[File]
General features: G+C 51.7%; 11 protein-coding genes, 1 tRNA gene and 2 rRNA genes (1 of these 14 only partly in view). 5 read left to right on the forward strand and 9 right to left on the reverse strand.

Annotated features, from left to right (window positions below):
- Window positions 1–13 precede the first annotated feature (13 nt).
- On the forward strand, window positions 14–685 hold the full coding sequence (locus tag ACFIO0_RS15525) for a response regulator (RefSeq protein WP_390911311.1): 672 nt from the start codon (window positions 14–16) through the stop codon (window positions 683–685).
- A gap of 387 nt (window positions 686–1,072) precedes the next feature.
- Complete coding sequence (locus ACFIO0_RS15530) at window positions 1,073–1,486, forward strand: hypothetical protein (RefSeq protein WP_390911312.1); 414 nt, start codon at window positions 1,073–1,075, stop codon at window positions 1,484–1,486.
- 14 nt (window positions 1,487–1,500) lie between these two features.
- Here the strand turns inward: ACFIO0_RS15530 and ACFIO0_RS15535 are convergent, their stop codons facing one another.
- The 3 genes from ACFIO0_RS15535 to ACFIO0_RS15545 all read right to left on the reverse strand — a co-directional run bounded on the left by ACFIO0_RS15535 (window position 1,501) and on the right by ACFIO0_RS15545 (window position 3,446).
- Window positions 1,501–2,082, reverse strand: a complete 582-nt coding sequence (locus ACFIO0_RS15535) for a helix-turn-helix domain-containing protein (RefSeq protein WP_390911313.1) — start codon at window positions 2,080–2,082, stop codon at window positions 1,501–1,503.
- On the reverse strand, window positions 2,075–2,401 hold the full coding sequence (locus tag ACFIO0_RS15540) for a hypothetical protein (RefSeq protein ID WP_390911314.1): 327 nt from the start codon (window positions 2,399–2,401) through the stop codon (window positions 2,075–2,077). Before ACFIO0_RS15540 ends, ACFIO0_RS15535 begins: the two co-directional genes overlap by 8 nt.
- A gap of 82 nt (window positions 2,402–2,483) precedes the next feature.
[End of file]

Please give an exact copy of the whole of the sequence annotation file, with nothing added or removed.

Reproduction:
General features: G+C 51.7%; 11 protein-coding genes, 1 tRNA gene and 2 rRNA genes (1 of these 14 only partly in view). 5 read left to right on the forward strand and 9 right to left on the reverse strand.

Annotated features, from left to right (window positions below):
- Window positions 1–13 precede the first annotated feature (13 nt).
- On the forward strand, window positions 14–685 hold the full coding sequence (locus tag ACFIO0_RS15525) for a response regulator (RefSeq protein WP_390911311.1): 672 nt from the start codon (window positions 14–16) through the stop codon (window positions 683–685).
- A gap of 387 nt (window positions 686–1,072) precedes the next feature.
- Complete coding sequence (locus ACFIO0_RS15530) at window positions 1,073–1,486, forward strand: hypothetical protein (RefSeq protein WP_390911312.1); 414 nt, start codon at window positions 1,073–1,075, stop codon at window positions 1,484–1,486.
- 14 nt (window positions 1,487–1,500) lie between these two features.
- Here the strand turns inward: ACFIO0_RS15530 and ACFIO0_RS15535 are convergent, their stop codons facing one another.
- The 3 genes from ACFIO0_RS15535 to ACFIO0_RS15545 all read right to left on the reverse strand — a co-directional run bounded on the left by ACFIO0_RS15535 (window position 1,501) and on the right by ACFIO0_RS15545 (window position 3,446).
- Window positions 1,501–2,082, reverse strand: a complete 582-nt coding sequence (locus ACFIO0_RS15535) for a helix-turn-helix domain-containing protein (RefSeq protein WP_390911313.1) — start codon at window positions 2,080–2,082, stop codon at window positions 1,501–1,503.
- On the reverse strand, window positions 2,075–2,401 hold the full coding sequence (locus tag ACFIO0_RS15540) for a hypothetical protein (RefSeq protein ID WP_390911314.1): 327 nt from the start codon (window positions 2,399–2,401) through the stop codon (window positions 2,075–2,077). Before ACFIO0_RS15540 ends, ACFIO0_RS15535 begins: the two co-directional genes overlap by 8 nt.
- A gap of 82 nt (window positions 2,402–2,483) precedes the next feature.